Tales from a Lymph Drainage Therapist

Mya Breman is a licensed clinical social worker and a licensed massage therapist. In her twenty years at the world-renowned Upledger Institute, Mya considers herself lucky to have been mentored by Dr. John Upledger, the developer of cranio-sacral therapy, and Dr. Bruno Chikly, the developer of  lymph drainage therapy (LDT).

She now carries on their work by teaching and lecturing all over the world while continuing to care for clients through personal sessions. You can contact her through her website, http://mya-breman.com.

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It’s All About the Flow

Throughout ‘Love Your Lymph’ month, we discussed the inner workings of the lymphatic system with Dr. Bruno Chikly, but I thought it would be fun to explore the subject with a lymph drainage practitioner. Who better to consult than Mya Breman (LCSW, LMT, CST-D), Dr. Chikly’s direct protegee and a longtime LDT therapist.

Mya refers to herself as a BodyPsychologist(TM). “In 22 years, I’ve never found the line separating emotions and physical healing,” she tells me.

But before we get into any of that, I can’t pass up the opportunity to pick Mya’s brain about the lymphatic system. I start the interview by asking her to give a quick explanation of why it’s so important to have healthy lymphatic flow.

“Only two fluids flow into the heart,” Mya explains, “blood and lymph.” Cardiologists are starting to pay more attention to the lymphatic system because the quality of lymphatic flow affects the quality of the blood.

The prevalence of mastectomies also brings awareness to the lymphatic system, since they are often accompanied by the removal of nearby lymph nodes.

What’s the Difference between Manual Lymphatic Drainage (MLD) and Lymph Drainage Therapy (LDT)?

Lymphatic massage is more popular in Europe, where it is commonly prescribed before and after surgery to help the body avoid post-surgery infections and edema.  Manual Lymphatic Drainage (MLD) was invented by Emil Vodder, a Dane living in France, and first presented during an exhibit in Paris in 1936.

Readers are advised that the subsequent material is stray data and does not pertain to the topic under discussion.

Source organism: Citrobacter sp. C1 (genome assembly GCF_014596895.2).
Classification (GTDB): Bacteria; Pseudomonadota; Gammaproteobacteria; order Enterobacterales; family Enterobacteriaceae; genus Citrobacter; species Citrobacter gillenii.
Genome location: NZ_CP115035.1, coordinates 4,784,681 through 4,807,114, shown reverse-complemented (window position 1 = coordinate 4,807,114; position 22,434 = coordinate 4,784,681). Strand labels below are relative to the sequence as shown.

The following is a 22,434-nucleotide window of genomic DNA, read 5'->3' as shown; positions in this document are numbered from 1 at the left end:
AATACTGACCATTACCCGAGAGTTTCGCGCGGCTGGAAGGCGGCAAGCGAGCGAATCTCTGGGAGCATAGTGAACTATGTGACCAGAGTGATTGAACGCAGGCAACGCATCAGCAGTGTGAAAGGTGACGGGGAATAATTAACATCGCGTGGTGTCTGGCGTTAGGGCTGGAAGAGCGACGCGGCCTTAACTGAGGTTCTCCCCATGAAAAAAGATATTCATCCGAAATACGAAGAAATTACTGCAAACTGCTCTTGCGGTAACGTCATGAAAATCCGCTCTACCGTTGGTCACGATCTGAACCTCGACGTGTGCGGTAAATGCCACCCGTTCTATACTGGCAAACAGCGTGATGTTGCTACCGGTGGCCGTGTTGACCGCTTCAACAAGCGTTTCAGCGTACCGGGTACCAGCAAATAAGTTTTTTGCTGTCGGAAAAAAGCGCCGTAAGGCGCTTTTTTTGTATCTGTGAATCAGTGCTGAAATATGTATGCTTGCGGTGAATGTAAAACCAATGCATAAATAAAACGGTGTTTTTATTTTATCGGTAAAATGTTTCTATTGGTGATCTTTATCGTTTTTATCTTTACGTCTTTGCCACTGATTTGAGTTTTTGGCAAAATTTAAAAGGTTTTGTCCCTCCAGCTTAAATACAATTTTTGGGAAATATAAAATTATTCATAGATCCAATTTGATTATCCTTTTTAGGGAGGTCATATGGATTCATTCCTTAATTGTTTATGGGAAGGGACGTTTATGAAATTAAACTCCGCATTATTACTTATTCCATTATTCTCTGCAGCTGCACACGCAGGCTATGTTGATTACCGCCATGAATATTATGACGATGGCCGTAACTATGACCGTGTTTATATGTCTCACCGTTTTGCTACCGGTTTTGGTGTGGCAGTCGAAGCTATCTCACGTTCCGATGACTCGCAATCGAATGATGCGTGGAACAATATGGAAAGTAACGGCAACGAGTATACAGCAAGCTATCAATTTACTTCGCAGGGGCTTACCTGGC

Dr. Chikly’s version, Lymph Drainage Therapy (LDT), is an update of Dr. Vodder’s technique. Instead of using circular movements to massage the lymphatic fluid along its route, LDT practitioners use their hands to assess the rhythm and flow of the lymph –a technique known as Manual Lymphatic Mapping. They are then able to stimulate the lymph vessels to enhance or reroute the lymphatic flow.

“If you have a blockage or a lymph node removed,” Mya explains, “you can follow the flow and redirect it to the next lymph node.” Lymphatic massage can increase the flow of lymph by 30 percent, she adds. “If you’re going to have surgery, you want to get a few lymphatic sessions before and after the procedure to set the skin up for a clean incision and to help remove toxins and fluids while the body is healing.”

Lymph Drainage Therapy Gets a Face Lift

Lymph Drainage Therapy isn’t just for those who are headed under the knife. Mya has clients who like to schedule an appointment prior to attending a black tie affair. She calls it “a mini face lift.” In just one session, she breaks down lines and dark circles using techniques that don’t require chemicals or surgery, leaving the skin brighter, softer, and clearer.

[Lymph Drainage Therapy Achieves Mini Face Lift Effects opens as a .pdf]

To be continued… Lymph Drainage Therapy in Action (Interview with Mya Breman Part II)

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Comments

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Ben says:
3/1/2010

Can they actually feel how the lymph is flowing with their hands? If so, how hard is that skill to learn?

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Anything Fits A Naked Man says:
3/1/2010

Ooooh, one "mini face lift" for me, please!!!

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Ben– yes, that is what makes Dr. Chikly's lymph therapy different from previous versions. To my untrained hands, it seems impossible to feel the rhythm and direction of lymphatic flow. But I found this article interesting

Can Practitioners Be Trained to Manually Identify Lymphatic Flow?

The article explains a study where two groups of lymph drainage students are asked to map lymphatic flow. One group of students are on their first day of training, while the other group is on their fourth day. The group on their fourth day were able to accurately map lymphatic flow. The study concludes:

"The probability that the trained group can palpate the MLM not due to random chance in comparison to the control group is > 99.9999999%."

They offer short workshops where you can learn the technique. I would love to know how they do it.

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